Below is the short story I wrote about Edith and Silvia (as shown in the Character Design page). To give you a quick content warning, there is explicit language used a few times, reference to mistreatment of children and animals, and is 3,500 words long. If all that doesn’t dissuade you, please enjoy! (Also I apologize in advance for the cheesy usage of 1890’s slang. I did too much research into the slang of that era to not use it though.)

The Trapeze Girl and an Unlikely Friend

Deep inside a forest meadow, a small girl stirred from sleep and sat up to see the beginnings of a sunrise peeping through the branches of the willow tree above her. She didn’t remember falling asleep here. She couldn’t remember much of anything for that matter. That was concerning.

“Where am I-OUCH!” Her body was sore and frail and attempting to stand up reminded her of that fact. Now that she was jolted a little bit out of her dazed state, it seemed prudent to recollect herself.

“Okay, okay calm down… My name is Edith, the year is 1892, and I am part of the Jumbo Top Circus,” Edith then noticed the fire damage on her trapeze costume, “alright; I was part of the Jumbo Top Circus… Well I suppose this at least confirms I haven’t received any brain damage…”

This time Edith was able to stand herself up. She surveyed her surroundings. The meadow she awoke in was peaceful and serine. There was a small broke a few feet away. Spotting the broke, Edith limped over to it. She knelt down and began washing the soot off her face. She stared down into the rippling water and the sight of herself in her trapeze costume reflected up at her. The chard yet brilliantly colored leotard with a loose, semi-translucent, sewn in drapery caused the memories to flood back.

It was another grand opening night in a bustling city in Colorado. It was time for Edith’s routine. Since age four, Edith was adopted from her orphanage and forced into the world of flying feats and daring do. She was trained with a few other children to become expert flyers by a strong, stern, and experienced catcher, Claude. Claude taught them to fearlessly climb up to the narrow board, take hold of the fly bar, and leap into the distant grasp of a man who never said, “good job”. It was horrifying yet exhilarating for Edith, yet that day, as she stood high above on the narrow board, instead of watching Claude’s position from the other side of the ring, she was looking down at the crowd. She saw the regular expressions of fear, awe, and some of complete disinterest. None of this was particularly notable to her, but the smiling face of a girl her age caught her eye. Edith heard Claude shout “Ready!”, signaling it was time for her to move. She pulled the fly bar above her head, jumped up and swung away from the board. She was soaring. She didn’t feel like she was flying as usual, instead all she felt was the wind blowing past her.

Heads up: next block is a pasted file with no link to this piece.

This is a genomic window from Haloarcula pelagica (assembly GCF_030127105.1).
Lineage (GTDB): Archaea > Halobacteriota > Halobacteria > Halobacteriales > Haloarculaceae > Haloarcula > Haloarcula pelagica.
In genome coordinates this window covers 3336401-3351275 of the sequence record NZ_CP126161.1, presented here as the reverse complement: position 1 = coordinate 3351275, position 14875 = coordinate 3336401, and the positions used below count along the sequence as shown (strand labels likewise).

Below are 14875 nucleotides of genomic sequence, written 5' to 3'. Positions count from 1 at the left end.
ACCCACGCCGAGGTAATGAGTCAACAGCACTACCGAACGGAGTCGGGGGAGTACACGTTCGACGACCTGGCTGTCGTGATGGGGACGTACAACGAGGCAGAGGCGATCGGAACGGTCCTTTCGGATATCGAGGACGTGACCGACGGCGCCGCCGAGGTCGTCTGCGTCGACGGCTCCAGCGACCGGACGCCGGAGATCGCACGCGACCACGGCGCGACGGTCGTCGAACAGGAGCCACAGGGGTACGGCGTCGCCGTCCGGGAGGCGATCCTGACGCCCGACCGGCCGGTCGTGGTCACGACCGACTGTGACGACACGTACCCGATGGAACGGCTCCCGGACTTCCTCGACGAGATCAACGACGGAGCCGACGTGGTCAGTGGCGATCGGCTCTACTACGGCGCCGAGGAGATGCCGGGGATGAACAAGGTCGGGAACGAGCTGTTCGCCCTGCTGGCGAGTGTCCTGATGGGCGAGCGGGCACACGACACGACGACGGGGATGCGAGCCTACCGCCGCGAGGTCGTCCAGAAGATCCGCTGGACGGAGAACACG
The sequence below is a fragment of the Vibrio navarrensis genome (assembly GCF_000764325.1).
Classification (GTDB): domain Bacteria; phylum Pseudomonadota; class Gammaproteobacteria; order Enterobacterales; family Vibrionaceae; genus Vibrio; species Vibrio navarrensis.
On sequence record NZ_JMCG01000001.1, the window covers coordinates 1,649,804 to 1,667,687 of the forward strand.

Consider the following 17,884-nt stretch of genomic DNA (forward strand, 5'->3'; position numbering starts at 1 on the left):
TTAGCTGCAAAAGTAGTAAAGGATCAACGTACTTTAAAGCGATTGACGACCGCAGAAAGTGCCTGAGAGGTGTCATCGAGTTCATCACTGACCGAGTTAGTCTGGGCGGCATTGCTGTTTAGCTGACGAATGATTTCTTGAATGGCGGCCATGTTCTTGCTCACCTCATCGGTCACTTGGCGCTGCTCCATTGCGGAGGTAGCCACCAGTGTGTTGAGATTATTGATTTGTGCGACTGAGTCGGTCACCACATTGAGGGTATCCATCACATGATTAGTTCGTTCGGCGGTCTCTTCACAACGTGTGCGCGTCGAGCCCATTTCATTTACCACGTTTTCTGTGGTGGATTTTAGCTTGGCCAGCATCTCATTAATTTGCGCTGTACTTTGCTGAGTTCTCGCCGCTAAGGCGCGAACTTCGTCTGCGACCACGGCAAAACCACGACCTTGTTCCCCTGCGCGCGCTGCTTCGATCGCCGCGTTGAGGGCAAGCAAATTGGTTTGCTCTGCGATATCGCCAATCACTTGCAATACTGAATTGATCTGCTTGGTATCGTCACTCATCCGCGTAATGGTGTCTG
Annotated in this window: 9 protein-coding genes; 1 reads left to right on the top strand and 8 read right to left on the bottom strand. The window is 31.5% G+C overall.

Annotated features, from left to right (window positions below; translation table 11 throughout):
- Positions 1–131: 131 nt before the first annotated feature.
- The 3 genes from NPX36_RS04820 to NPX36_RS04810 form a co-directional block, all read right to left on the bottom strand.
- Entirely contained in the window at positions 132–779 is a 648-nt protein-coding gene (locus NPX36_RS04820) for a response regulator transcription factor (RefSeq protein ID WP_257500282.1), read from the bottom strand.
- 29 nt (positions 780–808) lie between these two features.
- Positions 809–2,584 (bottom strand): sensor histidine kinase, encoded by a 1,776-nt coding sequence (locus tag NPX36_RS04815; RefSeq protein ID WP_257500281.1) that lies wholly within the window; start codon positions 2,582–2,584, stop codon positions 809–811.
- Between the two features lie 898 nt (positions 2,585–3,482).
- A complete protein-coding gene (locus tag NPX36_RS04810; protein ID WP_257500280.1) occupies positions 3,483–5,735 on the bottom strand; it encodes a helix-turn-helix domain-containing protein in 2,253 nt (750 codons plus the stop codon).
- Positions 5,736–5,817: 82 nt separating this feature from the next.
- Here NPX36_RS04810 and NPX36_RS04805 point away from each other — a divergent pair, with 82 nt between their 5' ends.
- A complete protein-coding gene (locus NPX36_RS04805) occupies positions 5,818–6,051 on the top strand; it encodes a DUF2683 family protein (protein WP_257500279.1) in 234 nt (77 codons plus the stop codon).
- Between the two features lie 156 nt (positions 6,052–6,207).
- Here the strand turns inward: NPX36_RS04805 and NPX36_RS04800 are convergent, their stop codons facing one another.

“Look mother! I want to fly like her!” the smiling girl exclaimed from her mother’s lap. The mother looked warm and loving. Why would she ever want to leave her mother’s embrace? Claude never kisses her head like the girl’s mother does, none of the carnies do for that matter.

“Edith! Now!” Claude’s voice snapped her back into reality. Unfortunately, reality hit her too hard. Edith had let go of the fly bar before Claude could confirm if he had a grip on her or not. She was no longer flying, instead falling- falling fast. The audience screamed; Edith was mute as she plummeted. Right at the last moment her small frame landed in the arms of Leonard, a senior carnie whose clown act was just beginning. Edith’s unexpected embrace with Leonard caused him to lose balance on his unicycle. There was a deafening silence amongst the crowd. Edith jolted upright from her position on the clown’s lap while he groggily sat up. There was a shared gasp, then uproarious laughter as Edith gave Leonard a sheepish grin then reached up and honked his big red nose. The audience was convinced that this was all part of the act and found it delightful. Edith rushed off stage and the show continued without a hitch.

“What the HELL was that, you uppity little bitch?!” Leonard hollered at Edith the minute he was outside of the tent. He lit a cigarette. “Do you think this is some sort of dog and pony show where you little can just waltz about and ruin my act and expect everything to be all hunky dory?!” Leonard took a long drag.

“Leonard, you know that is was an accident. I-“

“I don’t want to hear your bellyaching kid! Go be useful for once, feed the big beast. I would give you a harsher punishment but I’m sure Claude wouldn’t appreciate me breaking some bones of one of his flyers,” He paused, picking up an empty bottle by his seat, “Now go. Scram!”